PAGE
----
Fast Forward: Painting from the 1980s presents a focused look at painting from this decade with works drawn entirely from the Whitney Museum’s collection. Exhibition on view from January 27-May 14, 2017.
Murray’s drawings at the gallery Canada, on the Lower East Side, has a bittersweet, if-only undercurrent. It confirms the love of drawing and all its sundry instruments — from traditional pastel to ballpoint pen — at the heart of Murray’s art.
Held in conjunction with a solo presentation of the artist's work curated by Carroll Dunham and Dan Nadel at CANADA, the panel is moderated by writer Linda Yablonsky and will discuss Murray’s art, life and legacy with artists Yevgeniya Baras, Deborah Kass, Suzanne Mcclelland, Kianja Strobert, and Pat Steir.
Those who go in quest of the Holy Grail have little use for teacups. The painter Elizabeth Murray was known to take offense to having the cups in her paintings referred to as “teacups”, a pejorative term to an artist who was doing plenty of heavy lifting and battling the gender dragons of the art world. There is nothing dainty about Murray’s work or her handling of materials. She could bend a pipe as well as any strongman or pound a piece of paper into submission with an embossed line of a pen like a blacksmith’s hammer to a sheet of metal on an anvil.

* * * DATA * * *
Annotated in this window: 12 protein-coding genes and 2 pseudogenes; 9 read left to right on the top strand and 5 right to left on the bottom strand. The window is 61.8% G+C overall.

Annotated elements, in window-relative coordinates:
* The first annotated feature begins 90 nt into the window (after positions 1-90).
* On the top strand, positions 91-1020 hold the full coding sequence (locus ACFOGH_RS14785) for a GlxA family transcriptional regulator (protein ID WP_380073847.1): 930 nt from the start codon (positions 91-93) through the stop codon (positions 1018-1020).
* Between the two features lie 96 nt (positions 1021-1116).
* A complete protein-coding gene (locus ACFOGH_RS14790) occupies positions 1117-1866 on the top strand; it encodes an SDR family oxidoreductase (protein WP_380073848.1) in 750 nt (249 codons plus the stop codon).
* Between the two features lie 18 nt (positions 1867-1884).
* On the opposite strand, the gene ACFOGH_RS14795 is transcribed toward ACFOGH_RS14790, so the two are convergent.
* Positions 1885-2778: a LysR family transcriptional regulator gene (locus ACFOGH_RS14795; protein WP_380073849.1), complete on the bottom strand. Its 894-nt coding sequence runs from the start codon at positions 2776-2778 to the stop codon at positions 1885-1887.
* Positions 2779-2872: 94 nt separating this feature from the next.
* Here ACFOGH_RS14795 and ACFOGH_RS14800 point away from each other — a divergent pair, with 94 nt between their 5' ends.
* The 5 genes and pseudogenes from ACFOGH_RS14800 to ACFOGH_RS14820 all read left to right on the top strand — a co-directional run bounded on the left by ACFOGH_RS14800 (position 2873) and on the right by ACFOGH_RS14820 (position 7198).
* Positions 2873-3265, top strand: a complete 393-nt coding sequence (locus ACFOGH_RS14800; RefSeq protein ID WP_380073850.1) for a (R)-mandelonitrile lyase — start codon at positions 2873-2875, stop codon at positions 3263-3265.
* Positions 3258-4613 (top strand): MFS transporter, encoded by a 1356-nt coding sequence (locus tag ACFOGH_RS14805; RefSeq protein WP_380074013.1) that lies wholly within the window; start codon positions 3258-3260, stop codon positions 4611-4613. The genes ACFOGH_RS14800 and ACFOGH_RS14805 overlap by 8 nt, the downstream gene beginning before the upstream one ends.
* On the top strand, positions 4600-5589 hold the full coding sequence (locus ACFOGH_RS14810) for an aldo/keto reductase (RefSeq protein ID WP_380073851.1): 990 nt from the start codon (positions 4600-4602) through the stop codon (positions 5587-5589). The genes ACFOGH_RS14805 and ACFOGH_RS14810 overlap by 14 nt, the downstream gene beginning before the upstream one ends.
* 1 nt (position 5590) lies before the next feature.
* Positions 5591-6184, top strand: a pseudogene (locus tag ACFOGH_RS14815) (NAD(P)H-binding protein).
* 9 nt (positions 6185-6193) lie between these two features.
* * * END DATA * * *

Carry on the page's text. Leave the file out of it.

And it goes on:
This exhibition has been organized by Dan Nadel and Carroll Dunham. It grew out of their shared interest in Murray’s work from two different perspectives. Nadel came to Murray via her Chicago roots and saw her as both a rare “New York” artist who emerged in the 1970s, belonged to no school, and managed to be both successful and against the modernist grain. Dunham knew Murray and considers her an early influence on his work as well as a central and somewhat under-acknowledged participant in painting developments during the ’80s and beyond.
The paintings of Elizabeth Murray mark a strange point of fusion between pop and abstraction. This oeuvre, far too rarely seen in Europe, is precious, for it seems to condense in itself the vitality of a moment, a time that saw the pictorial practice change space and narrative systems, feeding itself particularly from raw energy coming from the street and comics.
The resurgent interest in contemporary painting in recent years has coincided with an explosion of new digital media and technologies. Contrary to canonical accounts premised on medium-specificity, painting’s most advanced positions since the 1960s have developed in productive friction with contemporaneous forms of mass media and culture.